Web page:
[eDebate] Agriculture over Russia

cohnnd at whitman.edu cohnnd
Thu Apr 24 16:42:29 CDT 2008


Russia has a lot of potential as a topic area, but this topic repeats 
many mistakes that have plagued prior resolutions.

In two of the last three topics, the community has chosen a mechanism 
that was not a term of art that led to predictable cases or chose a 
mechanism that was an insufficient locus for negative offense. On the 
China topic, ?pressure? didn?t adequately constrain the number of 
potential affirmatives, but was sufficient for the negative to 
consistently generate offense because there is core literature that 
argues that pressure was bad for relations/because stratfor said so, 
etc. On the Middle East topic, ?engagement? was even worse for 
negatives because there isn?t a core reason why ?engagement? is 
bad. The resolution attempted to include two additional mechanisms 
(security guarantee/foreign assistance), but neither appeasement nor 
the spending disad was sufficient to ensure a stable basis for negative 
ground.

The Russia topic may very well be worse for negative ground then the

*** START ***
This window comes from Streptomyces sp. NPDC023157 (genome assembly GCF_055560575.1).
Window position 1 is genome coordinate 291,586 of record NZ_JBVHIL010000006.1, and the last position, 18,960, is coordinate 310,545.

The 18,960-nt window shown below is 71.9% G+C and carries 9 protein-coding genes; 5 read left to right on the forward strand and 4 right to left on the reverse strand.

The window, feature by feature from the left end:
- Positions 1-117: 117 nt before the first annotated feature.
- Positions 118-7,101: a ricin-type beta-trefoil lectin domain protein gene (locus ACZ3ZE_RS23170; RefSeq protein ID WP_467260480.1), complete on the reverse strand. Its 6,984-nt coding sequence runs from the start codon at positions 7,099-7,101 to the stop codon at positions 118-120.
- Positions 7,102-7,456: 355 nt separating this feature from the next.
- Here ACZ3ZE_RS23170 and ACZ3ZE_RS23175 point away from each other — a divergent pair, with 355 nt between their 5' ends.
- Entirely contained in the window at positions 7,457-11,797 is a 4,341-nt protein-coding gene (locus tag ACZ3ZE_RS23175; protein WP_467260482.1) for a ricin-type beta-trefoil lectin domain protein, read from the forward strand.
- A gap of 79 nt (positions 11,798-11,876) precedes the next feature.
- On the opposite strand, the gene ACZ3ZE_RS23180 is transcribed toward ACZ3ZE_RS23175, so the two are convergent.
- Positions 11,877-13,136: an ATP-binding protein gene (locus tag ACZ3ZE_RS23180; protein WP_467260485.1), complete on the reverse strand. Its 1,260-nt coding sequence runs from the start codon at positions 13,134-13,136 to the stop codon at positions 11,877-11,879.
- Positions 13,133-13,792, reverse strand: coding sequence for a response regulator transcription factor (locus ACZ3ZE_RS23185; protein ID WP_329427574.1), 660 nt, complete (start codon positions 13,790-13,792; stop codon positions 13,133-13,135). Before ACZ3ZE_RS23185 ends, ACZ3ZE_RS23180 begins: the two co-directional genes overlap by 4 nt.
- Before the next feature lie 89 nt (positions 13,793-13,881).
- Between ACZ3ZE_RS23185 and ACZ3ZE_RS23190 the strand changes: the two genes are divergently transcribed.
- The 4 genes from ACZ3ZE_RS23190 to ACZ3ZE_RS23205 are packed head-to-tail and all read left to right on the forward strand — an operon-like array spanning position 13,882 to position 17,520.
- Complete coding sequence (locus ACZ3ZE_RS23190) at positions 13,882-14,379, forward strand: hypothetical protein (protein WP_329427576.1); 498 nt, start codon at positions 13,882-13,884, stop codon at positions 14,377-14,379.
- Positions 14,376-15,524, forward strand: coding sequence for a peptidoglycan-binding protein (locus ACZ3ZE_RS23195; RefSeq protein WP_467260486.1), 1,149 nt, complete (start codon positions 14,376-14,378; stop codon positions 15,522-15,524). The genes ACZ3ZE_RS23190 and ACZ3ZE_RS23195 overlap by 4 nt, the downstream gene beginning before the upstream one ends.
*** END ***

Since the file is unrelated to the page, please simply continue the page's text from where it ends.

Mideast or China because there aren?t generic disads that link off of 
?bilateral cooperation.?

Some have said that the Russia topic would have ?sweet disads,? but 
few examples have been given. If anything, Russia advocates have both 
implicitly and explicitly acknowledged this lack of offense. The topic 
paper accurately describes the paltry negative ground as including 
disads that the negative is clearly on the wrong side of, such as 
?Red Spread? DA, Russia/US Relations BAD, and disads that presume 
that the plan profoundly alters the present balance of international 
power, such as ?regional hegemony disads,? or ?allied backlash.?

Certainly, in some debates these disads could be powerful tools in the 
negatives arsenal. However, it is unlikely that most affirmatives will 
choose to ?cooperate? with Russia in a way that might trigger these 
disads.